Appropriate Adults: Protecting the rights and welfare of vulnerable adults in custody
There is no standard model of funding for Appropriate Adult services for vulnerable adults and provision is often inadequate. Local authorities can fund provision as part of their wider safeguarding responsibilities.
Header Image - © West Midlands Police Day 188 CC BY-SA 2.0 https://tinyurl.com/ybpv6ary
About the research
The police have a duty to secure an Appropriate Adult (AA) to safeguard the rights and welfare of vulnerable people in custody. This includes any young person aged 10-17 and adults who are ‘mentally vulnerable’. Unlike for young people, there is no duty on any agency to provide AAs for adults with vulnerabilities (for example, people with mental health problems or a learning disability).
Local authority adult social services do have key responsibilities for people with mental health needs and learning disabilities in this role, and they have historically supported AA provision. However there is some evidence that funding may be being cut back.
Government-commissioned reviews and inspections have highlighted concern over poor provision of AAs. The rights and welfare of vulnerable adults in custody are not being adequately safeguarded.
This briefing reports on research which aimed to understand the role for adult social services in the provision of AAs across England, map different models of provision, and identify what an ‘effective’ AA service would look like. The researchers used online surveys, and undertook four case studies in local authorities where stakeholders from adult social services, AA services, and police were interviewed. Two focus groups were also held with service users.
- Local authority adult social services are well placed to work with partners to fill gaps in Appropriate Adult provision nationally.
- Commissioners should review the different funding and commissioning models available to choose which ones would be best suited to their local situation.
- Commissioners and funders should monitor whether the rights and welfare of adults in custody are protected, as well as whether the AA provision facilitates early intervention and effective referral pathways into relevant health and social care services, a key duty under the Care Act 2014.
- Commissioners should ensure that service user involvement is central to the commissioning, delivery and monitoring cycle of AA services.
Despite their safeguarding responsibilities, many local authority adult social services do not fund, commission, or otherwise provide an AA service for vulnerable adults.
This can lead to increased demands on social care professionals to undertake this role (even though they may not be adequately trained to do so), or worse, a lack of availability of trained AAs for vulnerable adults.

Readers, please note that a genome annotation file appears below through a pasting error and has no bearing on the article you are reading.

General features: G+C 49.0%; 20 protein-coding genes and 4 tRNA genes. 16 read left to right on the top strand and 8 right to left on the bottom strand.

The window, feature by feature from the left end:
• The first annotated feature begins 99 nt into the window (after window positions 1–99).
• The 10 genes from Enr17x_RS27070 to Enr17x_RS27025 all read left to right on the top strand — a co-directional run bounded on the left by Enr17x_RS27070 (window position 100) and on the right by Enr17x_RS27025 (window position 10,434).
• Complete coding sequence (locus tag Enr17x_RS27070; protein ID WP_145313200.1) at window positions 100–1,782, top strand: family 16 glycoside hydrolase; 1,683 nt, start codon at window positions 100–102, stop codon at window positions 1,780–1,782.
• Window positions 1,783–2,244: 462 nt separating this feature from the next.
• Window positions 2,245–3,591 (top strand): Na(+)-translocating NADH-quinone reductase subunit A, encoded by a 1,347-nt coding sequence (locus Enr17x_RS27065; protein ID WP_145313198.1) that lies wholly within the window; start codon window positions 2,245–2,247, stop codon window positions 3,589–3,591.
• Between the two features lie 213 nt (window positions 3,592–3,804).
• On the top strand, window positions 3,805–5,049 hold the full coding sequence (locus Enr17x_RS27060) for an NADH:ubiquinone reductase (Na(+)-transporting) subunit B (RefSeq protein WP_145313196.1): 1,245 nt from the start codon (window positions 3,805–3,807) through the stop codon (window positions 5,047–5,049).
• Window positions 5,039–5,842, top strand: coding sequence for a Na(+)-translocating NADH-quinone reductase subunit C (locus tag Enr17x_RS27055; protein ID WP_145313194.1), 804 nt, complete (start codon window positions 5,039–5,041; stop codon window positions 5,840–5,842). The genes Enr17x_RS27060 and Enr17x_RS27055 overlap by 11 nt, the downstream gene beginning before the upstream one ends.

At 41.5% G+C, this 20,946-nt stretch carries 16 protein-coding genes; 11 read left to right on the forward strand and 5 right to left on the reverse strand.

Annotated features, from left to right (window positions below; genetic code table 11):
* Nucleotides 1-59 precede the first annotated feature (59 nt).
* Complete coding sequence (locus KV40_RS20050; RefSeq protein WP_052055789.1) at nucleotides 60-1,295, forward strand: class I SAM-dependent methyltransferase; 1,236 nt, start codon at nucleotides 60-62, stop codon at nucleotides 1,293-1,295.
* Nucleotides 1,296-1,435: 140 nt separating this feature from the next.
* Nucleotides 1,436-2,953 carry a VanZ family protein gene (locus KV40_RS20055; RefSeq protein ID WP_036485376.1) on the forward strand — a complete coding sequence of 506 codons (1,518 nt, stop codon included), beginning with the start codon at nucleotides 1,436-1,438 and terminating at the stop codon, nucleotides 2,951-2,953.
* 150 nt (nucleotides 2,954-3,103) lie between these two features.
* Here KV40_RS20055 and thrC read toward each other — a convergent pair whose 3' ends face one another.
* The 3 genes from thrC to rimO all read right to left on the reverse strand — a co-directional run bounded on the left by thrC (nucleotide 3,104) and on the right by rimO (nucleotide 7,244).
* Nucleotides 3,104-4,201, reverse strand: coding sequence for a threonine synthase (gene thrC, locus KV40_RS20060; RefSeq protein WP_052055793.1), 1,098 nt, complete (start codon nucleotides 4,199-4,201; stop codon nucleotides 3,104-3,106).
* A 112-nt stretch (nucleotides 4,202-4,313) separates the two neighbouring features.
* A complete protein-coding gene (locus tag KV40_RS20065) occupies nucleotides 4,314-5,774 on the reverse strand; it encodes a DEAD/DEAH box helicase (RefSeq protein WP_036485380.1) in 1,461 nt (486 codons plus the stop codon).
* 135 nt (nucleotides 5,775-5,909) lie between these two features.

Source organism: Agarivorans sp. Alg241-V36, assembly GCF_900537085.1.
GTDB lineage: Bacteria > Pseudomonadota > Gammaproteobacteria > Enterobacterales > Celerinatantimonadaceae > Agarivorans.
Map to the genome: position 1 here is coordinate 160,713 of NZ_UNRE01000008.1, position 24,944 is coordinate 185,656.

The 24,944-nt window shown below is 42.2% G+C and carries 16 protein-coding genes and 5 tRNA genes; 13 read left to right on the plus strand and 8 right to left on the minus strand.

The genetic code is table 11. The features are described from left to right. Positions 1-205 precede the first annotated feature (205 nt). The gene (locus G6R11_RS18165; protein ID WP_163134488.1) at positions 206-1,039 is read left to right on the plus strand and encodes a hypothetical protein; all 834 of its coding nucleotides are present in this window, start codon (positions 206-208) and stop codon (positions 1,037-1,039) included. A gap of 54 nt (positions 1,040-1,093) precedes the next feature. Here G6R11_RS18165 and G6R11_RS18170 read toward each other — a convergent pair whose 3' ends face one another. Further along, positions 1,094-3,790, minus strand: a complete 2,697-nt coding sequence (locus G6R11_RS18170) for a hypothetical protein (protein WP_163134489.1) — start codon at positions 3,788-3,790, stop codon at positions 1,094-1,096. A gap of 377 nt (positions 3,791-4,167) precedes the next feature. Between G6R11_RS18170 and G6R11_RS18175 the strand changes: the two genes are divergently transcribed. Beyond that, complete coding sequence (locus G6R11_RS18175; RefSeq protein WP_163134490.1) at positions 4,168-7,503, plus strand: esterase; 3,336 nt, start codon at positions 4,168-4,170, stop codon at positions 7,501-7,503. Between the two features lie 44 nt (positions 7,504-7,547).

Where adult social services do fund AA provision for adults, this is often in partnership with other agencies including neighbouring authorities, clinical commissioning groups, and children’s services. AA provision is often commissioned through the third sector, though some local authorities do deliver the service directly.
Service effectiveness is typically measured by the availability and response times of trained Appropriate Adults. The effectiveness of Appropriate Adults in protecting the rights and welfare, and ensuring effective participation in the criminal justice system, of adults in custody is given little regard.
There is little evidence of service user involvement in Appropriate Adult provision.
Jessiman, T & Cameron, A (2017) ‘The role of the appropriate adult in supporting vulnerable adults in custody: Comparing the perspectives of service users and service providers’. British Journal of Learning Disabilities.
Bath, C, Bhardwa, B, Jacobson, J, May, T & Webster, R (2015) ‘There to help: Ensuring provision of appropriate adults for mentally vulnerable adults detained or interviewed by police’. National Appropriate Adult Network.
Jessiman T and Cameron A (2017) ‘Vulnerable adults in policy custody: the role of local authorities in the provision of Appropriate Adults (AA)’. London: School for Social Care Research.
The study represents independent research funded by the National Institute for Health Research (NIHR) School for Social Care Research (SSCR). The views expressed are those of the authors and not necessarily those of the NIHR, SSCR, Department of Health, or NHS.
Policy Briefing 48: September 2017
Contact the researchers
Tricia Jessiman, Senior Research Associate School for Policy Studies, University of Bristol
Tricia Jessiman and Ailsa Cameron, University of Bristol